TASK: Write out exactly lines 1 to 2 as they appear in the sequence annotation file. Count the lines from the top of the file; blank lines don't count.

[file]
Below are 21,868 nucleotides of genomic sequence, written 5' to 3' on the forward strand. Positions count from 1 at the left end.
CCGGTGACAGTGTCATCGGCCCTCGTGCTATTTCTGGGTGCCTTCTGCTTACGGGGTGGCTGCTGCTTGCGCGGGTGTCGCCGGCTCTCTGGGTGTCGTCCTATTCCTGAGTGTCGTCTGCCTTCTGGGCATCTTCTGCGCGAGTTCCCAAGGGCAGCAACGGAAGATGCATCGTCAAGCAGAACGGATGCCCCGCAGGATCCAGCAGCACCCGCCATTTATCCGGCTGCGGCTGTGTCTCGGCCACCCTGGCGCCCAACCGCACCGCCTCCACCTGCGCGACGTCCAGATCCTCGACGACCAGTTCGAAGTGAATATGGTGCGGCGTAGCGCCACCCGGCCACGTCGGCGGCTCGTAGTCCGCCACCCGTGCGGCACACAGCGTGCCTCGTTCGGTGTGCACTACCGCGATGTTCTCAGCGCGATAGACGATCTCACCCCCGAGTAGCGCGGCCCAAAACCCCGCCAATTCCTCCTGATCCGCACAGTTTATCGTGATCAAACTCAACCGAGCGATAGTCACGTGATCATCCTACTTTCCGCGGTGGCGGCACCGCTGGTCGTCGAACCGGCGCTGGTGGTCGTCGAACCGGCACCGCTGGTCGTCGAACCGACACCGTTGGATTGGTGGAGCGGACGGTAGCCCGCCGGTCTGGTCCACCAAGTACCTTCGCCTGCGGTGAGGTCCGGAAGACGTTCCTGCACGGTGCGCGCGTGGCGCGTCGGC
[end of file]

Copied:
Below are 21,868 nucleotides of genomic sequence, written 5' to 3' on the forward strand. Positions count from 1 at the left end.
CCGGTGACAGTGTCATCGGCCCTCGTGCTATTTCTGGGTGCCTTCTGCTTACGGGGTGGCTGCTGCTTGCGCGGGTGTCGCCGGCTCTCTGGGTGTCGTCCTATTCCTGAGTGTCGTCTGCCTTCTGGGCATCTTCTGCGCGAGTTCCCAAGGGCAGCAACGGAAGATGCATCGTCAAGCAGAACGGATGCCCCGCAGGATCCAGCAGCACCCGCCATTTATCCGGCTGCGGCTGTGTCTCGGCCACCCTGGCGCCCAACCGCACCGCCTCCACCTGCGCGACGTCCAGATCCTCGACGACCAGTTCGAAGTGAATATGGTGCGGCGTAGCGCCACCCGGCCACGTCGGCGGCTCGTAGTCCGCCACCCGTGCGGCACACAGCGTGCCTCGTTCGGTGTGCACTACCGCGATGTTCTCAGCGCGATAGACGATCTCACCCCCGAGTAGCGCGGCCCAAAACCCCGCCAATTCCTCCTGATCCGCACAGTTTATCGTGATCAAACTCAACCGAGCGATAGTCACGTGATCATCCTACTTTCCGCGGTGGCGGCACCGCTGGTCGTCGAACCGGCGCTGGTGGTCGTCGAACCGGCACCGCTGGTCGTCGAACCGACACCGTTGGATTGGTGGAGCGGACGGTAGCCCGCCGGTCTGGTCCACCAAGTACCTTCGCCTGCGGTGAGGTCCGGAAGACGTTCCTGCACGGTGCGCGCGTGGCGCGTCGGC